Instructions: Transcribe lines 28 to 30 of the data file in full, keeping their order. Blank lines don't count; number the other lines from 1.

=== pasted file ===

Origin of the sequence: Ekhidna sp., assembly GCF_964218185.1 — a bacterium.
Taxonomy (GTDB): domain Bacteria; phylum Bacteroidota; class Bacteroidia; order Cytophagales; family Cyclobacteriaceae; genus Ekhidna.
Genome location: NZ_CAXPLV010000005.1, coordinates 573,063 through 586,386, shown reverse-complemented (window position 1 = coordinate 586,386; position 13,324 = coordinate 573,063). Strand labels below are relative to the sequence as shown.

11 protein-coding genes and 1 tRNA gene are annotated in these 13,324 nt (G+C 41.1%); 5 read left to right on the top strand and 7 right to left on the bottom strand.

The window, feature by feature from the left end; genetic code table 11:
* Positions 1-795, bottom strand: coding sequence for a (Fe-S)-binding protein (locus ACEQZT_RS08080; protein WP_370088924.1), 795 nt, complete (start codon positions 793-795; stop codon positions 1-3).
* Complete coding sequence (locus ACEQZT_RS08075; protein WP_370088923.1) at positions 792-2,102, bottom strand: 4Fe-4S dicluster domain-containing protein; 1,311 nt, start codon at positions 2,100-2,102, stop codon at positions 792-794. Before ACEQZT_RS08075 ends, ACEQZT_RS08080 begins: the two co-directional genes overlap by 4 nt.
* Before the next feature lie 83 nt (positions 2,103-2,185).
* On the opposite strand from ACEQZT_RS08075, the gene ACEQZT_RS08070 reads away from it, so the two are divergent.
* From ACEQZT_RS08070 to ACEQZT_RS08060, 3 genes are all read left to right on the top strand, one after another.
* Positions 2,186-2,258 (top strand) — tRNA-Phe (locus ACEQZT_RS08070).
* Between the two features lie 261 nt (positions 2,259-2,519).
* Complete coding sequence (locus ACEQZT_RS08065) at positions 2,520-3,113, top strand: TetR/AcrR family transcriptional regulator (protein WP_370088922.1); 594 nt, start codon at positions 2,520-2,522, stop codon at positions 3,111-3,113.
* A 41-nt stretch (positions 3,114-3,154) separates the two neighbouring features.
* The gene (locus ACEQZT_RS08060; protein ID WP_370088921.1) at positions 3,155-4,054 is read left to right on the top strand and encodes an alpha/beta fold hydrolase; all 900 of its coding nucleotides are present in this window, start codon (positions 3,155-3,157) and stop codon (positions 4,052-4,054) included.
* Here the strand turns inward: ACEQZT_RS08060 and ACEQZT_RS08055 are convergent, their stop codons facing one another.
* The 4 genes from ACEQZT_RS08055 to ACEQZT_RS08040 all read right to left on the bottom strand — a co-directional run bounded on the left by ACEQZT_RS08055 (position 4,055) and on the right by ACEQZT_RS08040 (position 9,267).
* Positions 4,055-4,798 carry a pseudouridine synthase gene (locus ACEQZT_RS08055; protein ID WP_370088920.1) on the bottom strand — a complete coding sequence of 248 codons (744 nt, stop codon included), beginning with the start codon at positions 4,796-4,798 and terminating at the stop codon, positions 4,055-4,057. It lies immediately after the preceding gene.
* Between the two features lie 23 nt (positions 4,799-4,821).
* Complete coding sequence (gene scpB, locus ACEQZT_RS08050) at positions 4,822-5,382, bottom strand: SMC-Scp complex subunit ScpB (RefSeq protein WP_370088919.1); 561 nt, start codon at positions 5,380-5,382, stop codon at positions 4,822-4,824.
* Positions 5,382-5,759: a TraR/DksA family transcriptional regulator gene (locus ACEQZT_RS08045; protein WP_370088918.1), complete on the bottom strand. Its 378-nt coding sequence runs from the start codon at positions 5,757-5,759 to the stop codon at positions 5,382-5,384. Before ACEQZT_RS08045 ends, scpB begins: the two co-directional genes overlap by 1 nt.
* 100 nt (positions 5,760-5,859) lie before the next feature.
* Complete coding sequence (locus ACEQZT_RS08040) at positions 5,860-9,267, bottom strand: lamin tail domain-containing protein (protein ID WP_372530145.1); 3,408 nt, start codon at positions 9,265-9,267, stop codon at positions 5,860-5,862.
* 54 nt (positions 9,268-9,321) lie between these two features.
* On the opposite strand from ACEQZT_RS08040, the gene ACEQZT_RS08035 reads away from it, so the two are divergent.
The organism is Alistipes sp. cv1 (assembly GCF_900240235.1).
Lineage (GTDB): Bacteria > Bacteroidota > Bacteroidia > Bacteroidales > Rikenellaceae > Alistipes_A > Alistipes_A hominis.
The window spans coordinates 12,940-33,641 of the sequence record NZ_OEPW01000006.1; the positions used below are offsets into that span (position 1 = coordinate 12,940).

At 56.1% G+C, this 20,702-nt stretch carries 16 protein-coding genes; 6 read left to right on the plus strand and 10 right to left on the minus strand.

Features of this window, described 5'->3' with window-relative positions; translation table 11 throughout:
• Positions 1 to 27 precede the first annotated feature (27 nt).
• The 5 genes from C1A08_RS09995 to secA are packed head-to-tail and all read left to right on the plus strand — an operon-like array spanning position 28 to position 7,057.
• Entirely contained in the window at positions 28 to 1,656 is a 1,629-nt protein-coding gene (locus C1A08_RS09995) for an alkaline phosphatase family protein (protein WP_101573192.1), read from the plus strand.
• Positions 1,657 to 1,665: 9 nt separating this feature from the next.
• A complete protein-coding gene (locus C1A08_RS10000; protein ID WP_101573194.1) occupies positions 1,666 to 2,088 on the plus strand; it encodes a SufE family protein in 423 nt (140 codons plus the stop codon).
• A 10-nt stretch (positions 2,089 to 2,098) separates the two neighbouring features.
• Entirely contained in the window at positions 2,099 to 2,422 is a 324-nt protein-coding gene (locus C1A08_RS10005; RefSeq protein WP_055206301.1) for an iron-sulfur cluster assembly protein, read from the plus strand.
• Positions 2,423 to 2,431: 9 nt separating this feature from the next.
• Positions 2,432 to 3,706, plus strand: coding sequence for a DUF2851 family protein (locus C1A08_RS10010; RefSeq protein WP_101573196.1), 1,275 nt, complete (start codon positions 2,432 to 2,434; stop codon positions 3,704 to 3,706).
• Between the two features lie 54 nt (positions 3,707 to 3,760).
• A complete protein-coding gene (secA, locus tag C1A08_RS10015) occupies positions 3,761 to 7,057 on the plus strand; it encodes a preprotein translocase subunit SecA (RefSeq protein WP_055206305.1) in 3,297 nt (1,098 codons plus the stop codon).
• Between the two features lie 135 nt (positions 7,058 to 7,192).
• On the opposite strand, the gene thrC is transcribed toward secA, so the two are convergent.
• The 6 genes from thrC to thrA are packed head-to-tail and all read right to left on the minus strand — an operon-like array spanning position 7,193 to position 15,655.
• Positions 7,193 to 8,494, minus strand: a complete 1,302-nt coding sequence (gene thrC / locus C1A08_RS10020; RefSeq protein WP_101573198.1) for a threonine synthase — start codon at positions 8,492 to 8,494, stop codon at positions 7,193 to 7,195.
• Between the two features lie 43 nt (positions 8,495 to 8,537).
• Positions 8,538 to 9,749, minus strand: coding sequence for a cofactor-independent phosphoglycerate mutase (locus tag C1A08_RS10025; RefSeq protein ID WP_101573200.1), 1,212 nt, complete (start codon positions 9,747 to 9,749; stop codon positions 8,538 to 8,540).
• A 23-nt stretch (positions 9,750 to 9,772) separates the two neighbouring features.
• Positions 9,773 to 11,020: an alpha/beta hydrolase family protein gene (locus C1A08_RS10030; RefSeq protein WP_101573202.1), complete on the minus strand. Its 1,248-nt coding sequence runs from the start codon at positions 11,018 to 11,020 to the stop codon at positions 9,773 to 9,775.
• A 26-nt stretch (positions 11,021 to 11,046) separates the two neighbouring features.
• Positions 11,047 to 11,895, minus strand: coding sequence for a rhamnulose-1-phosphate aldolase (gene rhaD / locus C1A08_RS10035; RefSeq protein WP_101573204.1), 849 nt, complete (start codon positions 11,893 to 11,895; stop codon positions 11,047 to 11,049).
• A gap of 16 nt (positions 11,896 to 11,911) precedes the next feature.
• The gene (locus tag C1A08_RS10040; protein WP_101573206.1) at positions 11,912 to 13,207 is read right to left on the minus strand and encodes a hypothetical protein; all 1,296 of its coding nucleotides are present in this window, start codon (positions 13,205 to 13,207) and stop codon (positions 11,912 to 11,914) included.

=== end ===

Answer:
The window spans coordinates 12,940-33,641 of the sequence record NZ_OEPW01000006.1; the positions used below are offsets into that span (position 1 = coordinate 12,940).

At 56.1% G+C, this 20,702-nt stretch carries 16 protein-coding genes; 6 read left to right on the plus strand and 10 right to left on the minus strand.

Features of this window, described 5'->3' with window-relative positions; translation table 11 throughout: